Holiday Reading – My top 5 non-fiction book must reads!

For those of you who don’t know, I am an avid reader. I love to read and try to do this daily. From fiction to non-fiction, a good novel or the latest self-help book, reading is a must. I am also known to have more than one book on the go at a time too, which means reading a book the whole way through can take a bit of time… but I am totally OK with that!
Reading should not be one of those laborious tasks where you feel compelled to read every word front to back, even though you are not enjoying it. I was once told books are great tools if you take from them what you need, and stop when you have exactly that. Sometimes this is a whole book, especially a great novel, with non-fiction that might be is a few chapters at the start and then whatever else is of interest to me as I flick through the chapters.
With this approach, I can read more than 1 book at a time, and read quite a few books each year. It also means I have books for entertainment and enjoyment and books for learning. The key is to know what you like to read and when you like to read it. For me, non-fiction is great in the morning or throughout the day and novels are a leisure activity I enjoy in the evening and before bed.
For now, though, I am recommending my top 5 non-fiction books. Why? Because non-fiction books, I believe, are an overlooked way of supporting each other. These books have done wonders for me, and I think they will for you too.
If you are looking for a book, here a 5 I have enjoyed lately which may also be enjoyed by you too.

1.    The One Thing – Gary Keller with Jay Papasan
This book is a great quick read for those of you who need help defining what to focus on and which tasks need competing. It looks at goal setting and how to use this to help you with what you need to do now. I also found this same method can be broken down and applied to yearly and weekly tasks.
 
2.    Atomic Habits – James Clear
As humans, we so often do things without even knowing. In this Book, James Clear looks at habits and how as humans we are constantly acting out our habits with little to no awareness of how they are impacting our life, creating a barrier for us or how one small change of habit can have a big impact with ongoing ripples.
If you are stuck moving forward or have a goal you haven’t been able to achieve, this book will help you to identify and make changes to those pesky habits you didn’t even know where there.
 
3.    The Subtle Art of Not Giving a… – OK. So the title may be a little off-putting, but the book its self has some hidden gold. If you are someone who finds it hard to let go of things, constantly worries about what others may say, do or think or spend most of your time making decisions and doing things so others will be happy while you suffer, get your hand on this book and start reading now!

4.    Feel the Fear and Do It Anyway – Susan Jeffers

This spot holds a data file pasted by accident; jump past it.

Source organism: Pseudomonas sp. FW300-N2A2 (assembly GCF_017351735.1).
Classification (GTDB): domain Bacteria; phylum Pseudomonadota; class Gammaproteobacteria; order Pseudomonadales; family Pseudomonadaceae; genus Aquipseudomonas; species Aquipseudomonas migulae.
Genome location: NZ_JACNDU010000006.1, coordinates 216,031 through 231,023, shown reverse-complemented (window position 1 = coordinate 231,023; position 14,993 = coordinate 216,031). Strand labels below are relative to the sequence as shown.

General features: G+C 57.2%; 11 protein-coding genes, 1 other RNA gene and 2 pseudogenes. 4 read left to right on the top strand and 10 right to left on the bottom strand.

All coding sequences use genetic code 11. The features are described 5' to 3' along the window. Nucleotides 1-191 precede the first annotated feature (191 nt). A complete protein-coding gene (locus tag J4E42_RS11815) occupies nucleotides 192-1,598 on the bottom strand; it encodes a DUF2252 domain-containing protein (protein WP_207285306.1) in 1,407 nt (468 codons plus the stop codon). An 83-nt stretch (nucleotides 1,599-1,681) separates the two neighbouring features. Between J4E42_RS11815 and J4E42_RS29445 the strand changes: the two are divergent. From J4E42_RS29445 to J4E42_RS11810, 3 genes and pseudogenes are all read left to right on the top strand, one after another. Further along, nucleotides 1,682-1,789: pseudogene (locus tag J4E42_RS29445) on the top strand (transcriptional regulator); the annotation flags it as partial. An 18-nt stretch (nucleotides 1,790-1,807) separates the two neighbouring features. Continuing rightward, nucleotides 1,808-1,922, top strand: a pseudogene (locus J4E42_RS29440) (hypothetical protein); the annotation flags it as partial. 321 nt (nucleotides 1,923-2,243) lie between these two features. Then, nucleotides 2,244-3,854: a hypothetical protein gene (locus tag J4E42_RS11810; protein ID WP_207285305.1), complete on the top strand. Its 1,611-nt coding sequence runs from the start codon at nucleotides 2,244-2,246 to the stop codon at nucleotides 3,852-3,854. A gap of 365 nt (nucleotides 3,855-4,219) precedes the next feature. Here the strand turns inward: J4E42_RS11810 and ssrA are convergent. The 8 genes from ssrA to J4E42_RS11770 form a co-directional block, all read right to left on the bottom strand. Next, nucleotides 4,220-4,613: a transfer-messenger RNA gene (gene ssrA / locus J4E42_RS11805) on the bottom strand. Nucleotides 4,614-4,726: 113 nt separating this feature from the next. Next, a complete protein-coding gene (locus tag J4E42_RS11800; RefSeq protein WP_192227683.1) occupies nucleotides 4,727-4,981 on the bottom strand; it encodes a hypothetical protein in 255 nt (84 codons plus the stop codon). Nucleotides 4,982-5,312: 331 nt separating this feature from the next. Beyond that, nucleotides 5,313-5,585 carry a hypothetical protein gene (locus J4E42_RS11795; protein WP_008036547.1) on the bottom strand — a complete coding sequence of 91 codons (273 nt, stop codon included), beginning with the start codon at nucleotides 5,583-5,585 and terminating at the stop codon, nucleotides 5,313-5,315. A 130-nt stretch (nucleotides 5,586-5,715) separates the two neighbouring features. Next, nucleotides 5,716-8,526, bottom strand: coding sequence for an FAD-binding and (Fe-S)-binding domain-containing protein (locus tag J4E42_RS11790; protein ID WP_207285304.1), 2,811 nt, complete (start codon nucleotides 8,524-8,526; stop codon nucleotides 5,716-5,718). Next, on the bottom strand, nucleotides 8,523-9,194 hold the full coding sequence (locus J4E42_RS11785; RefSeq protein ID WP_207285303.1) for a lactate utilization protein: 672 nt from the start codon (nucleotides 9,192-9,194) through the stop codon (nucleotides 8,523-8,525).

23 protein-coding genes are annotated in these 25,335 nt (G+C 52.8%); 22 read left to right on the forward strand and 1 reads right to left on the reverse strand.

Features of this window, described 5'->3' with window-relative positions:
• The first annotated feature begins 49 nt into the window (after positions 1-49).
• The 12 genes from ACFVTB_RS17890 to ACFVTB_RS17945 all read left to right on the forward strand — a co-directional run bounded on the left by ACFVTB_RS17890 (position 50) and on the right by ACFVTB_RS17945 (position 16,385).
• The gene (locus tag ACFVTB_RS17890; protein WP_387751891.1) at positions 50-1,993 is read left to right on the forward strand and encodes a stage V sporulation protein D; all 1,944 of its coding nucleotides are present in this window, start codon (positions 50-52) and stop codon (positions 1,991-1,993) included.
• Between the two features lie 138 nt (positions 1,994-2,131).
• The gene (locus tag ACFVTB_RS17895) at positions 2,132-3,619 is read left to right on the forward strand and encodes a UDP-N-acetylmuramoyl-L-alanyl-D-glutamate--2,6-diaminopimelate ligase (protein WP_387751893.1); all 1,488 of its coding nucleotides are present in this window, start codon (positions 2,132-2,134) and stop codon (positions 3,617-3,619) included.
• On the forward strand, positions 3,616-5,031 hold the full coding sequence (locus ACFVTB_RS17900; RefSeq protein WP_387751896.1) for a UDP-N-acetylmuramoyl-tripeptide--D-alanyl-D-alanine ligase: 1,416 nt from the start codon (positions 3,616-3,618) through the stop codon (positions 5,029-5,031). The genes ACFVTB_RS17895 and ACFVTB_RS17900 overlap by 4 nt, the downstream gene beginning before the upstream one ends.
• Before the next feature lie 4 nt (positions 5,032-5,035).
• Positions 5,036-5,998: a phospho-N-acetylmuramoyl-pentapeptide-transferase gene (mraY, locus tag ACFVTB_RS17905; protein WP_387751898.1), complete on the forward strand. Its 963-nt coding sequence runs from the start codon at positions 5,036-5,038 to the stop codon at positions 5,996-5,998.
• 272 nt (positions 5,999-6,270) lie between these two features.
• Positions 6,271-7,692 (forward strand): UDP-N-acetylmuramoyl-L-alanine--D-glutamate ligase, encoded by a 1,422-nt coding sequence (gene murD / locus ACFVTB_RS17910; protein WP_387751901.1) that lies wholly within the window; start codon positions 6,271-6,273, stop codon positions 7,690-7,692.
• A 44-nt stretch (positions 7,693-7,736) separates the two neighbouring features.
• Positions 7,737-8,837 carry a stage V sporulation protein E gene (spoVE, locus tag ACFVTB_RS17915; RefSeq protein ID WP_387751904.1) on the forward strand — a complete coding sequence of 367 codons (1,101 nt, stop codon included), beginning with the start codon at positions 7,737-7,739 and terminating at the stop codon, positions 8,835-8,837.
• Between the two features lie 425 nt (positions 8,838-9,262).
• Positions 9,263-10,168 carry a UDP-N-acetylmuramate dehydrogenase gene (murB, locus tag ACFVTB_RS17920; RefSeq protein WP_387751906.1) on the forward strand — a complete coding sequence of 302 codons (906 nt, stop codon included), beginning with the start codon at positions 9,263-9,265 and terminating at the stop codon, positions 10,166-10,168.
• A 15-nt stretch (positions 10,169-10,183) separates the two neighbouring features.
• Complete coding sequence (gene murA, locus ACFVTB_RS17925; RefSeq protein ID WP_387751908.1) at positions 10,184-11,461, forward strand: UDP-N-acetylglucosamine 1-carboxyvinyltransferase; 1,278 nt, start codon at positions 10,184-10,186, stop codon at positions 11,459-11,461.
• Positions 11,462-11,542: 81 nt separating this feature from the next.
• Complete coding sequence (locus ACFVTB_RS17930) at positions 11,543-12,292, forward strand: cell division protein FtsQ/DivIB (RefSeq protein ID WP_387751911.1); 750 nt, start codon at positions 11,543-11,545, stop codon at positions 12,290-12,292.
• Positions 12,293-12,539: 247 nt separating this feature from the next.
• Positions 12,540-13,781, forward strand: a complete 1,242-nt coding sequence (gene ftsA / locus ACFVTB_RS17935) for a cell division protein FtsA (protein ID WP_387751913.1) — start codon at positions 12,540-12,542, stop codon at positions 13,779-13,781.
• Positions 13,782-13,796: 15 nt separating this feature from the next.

Fear holds us back from doing so many things. It hides in ways we don’t even know and is so sneaky it will surprise you when you realise it is there. This book is great if you have a sneaking suspicion fear is stopping you from doing something in your life; the classroom, your health, confidence, anything. With an insight into the science of fear and also how to overcome it, this is a must read for everyone.
5.    Dare to Lead – Brene’ Brown
In her newest title, Brene’ talks about leadership, and how this links to us as leaders. As teachers, we all play a leadership role in one capacity or another. The leader of our students, leading a team, taking the lead of planning, leading a staff meeting or leading other teachers. Everyone can learn something from this book (actually any Brene’ Brown book is a must read).
 
Read one, read all or read none. Great books aren’t; going anywhere so make the time to read what you can when you can. Reading is self-care, self-love and showing self-worth. Make this a part of your holiday, you are worth it.

Happy Reading!

Work/Life balance means sometimes doing more work

So here’s the thing. We all want work/life balance, but work/life balance comes in two parts; work and life.

This means that whether we like it or not, as much as we have life, there is also work, and sometimes this means rolling your sleeves up, putting in the hours and getting the job done!

There are times as a teacher where our workload can be a little, or even a lot higher. For me, I find this occurs around 2 key points. Reports and end of the term.

Reports are probably the most time-consuming part of our job. The hours spent analysing student work and assessment, moderating with colleagues, compiling and writing comments and ticking boxes, it’s a big task. End of term for me is similar because I am a believer that if you do the work at the end of the term for the next term then you really can go off and enjoy your holidays.

This is all part of work/life balance.

If you want to enjoy holidays or weekends, than at these crucial points in time the workload during the day simply must increase. Otherwise, the choice you are making is to take work home and complete it on weekends and holidays, now if this works for you then that’s great, but for me, I like my life part of work/life balance to be exactly that – life!